Ireland’s legislators are trying to bring new laws to the gambling industry, but things aren’t going entirely as planned. Shortly after putting in place a new regulator to guide the country into its next era of gambling, Ireland’s Department of Justice (DOJ) is calling foul on certain proposed rules.
The Irish Examiner reported recently that the DOJ squashed an attempt by legislators to offer greater protection to gamblers. It also shot down a measure that would have placed too much burden on operators’ shoulders to respond to certain claims for losses.
The government agency didn’t turn down all of the proposals, however. There are several that will be included in the final product when the gambling reform is ready.
Win Some, Lose Some
The plan was for operators to be responsible for the financial well-being of consumers and to identify financial vulnerabilities they may have. However, the DOJ determined that this measure was subjective and that operators could manipulate the system to their own advantage.
It was a case of an operator being responsible for policing its own efforts, something that gives too much leeway. There’s no fail-safe to prevent an operator from either not following through or altering the data to suit its needs.
In addition, according to the DOJ, gaming operators have no training to ascertain financial viability. It explained that they’re not credit rating agencies and have no specialized education that would allow them to accurately draw worthwhile conclusions.
That stance also played a role in the DOJ’s rejection of another measure the gambling reform tried to introduce. Operators would have to answer to “dependents and creditors of gamblers” if they knew a user was spending more than they could afford.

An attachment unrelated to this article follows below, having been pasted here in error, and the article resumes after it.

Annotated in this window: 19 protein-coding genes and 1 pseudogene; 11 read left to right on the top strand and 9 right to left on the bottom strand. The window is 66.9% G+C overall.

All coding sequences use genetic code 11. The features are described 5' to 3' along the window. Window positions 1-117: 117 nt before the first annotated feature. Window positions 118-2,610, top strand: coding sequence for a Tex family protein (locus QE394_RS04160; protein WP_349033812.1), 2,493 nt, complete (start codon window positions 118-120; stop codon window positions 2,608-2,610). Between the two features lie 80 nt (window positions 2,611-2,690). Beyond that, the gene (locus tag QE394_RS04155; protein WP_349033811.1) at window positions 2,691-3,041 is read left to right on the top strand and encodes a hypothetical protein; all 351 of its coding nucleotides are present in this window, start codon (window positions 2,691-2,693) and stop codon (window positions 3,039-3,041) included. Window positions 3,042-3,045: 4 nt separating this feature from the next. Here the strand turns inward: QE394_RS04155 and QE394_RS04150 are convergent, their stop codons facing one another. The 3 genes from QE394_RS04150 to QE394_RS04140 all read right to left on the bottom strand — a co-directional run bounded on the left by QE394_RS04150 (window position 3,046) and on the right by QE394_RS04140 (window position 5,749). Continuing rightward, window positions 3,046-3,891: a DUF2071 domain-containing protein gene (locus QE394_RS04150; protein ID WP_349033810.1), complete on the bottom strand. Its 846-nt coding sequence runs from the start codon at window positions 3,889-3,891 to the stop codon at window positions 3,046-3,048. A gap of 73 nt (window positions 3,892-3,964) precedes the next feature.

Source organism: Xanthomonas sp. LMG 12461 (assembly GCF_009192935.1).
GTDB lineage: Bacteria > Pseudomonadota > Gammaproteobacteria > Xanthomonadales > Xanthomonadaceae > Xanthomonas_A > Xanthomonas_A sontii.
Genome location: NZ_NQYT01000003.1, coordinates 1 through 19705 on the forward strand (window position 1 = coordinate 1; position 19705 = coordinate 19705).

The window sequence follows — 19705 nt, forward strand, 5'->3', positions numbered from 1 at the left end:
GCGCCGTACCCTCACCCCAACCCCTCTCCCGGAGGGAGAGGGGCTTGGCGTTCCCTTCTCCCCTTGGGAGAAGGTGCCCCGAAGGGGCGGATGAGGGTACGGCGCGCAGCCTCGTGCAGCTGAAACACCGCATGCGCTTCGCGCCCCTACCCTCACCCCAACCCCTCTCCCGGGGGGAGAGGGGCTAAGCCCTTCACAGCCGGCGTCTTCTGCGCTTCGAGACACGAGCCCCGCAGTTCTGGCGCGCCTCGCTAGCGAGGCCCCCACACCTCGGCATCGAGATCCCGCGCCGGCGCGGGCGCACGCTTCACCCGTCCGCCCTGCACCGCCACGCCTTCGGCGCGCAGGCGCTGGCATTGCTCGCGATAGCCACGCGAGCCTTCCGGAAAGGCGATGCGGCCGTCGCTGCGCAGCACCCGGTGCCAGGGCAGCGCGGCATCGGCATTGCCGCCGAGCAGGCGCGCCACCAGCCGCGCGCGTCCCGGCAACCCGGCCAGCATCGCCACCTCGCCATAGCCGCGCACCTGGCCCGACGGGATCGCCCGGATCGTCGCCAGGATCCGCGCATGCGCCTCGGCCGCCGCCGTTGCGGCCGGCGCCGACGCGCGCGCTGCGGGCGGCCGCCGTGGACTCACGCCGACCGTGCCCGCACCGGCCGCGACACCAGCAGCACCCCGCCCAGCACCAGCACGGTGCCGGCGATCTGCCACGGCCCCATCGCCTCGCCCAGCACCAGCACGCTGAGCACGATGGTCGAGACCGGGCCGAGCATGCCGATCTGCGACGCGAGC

The DOJ said this was impractical and would be virtually impossible to enforce. In addition, no law establishes a “ranking” of bad debt. This means no one could legally argue that a gambling debt, for example, outweighs an outstanding mortgage in terms of collections.
The decisions found disappointment among some of those looking to tighten gambling industry regulations. They called it a “big miss” and hope that Ireland’s Parliament can figure out how to appease the DOJ.
Some Language Survived the Round
Things like affordability checks are part of responsible gambling discussions in other countries but are finding resistance among gamblers and throughout the industry.
This is true in Ireland, where gaming advertising will have its limits. For example, the DOJ isn’t stopping a measure that will prevent TV and radio ads from 5:30 a.m. to 9 p.m. daily.
It also isn’t standing in the way of a block on certain promotions and bonuses. Whereas operators previously relied heavily on free bets to attract customers, these will no longer be permitted in Ireland.
Gaming operators can also expect to provide financial support to responsible gambling programs. As part of the new laws, Ireland will establish a “social impact fund” that it will use to address problem gambling. Operators will have to pay into that fund, but the amount is still under discussion.
Gamblers and bettors in Ireland can expect the changes to arrive sometime this year. However, if the DOJ finds any more problems, the rollout of the regulations will face new delays.
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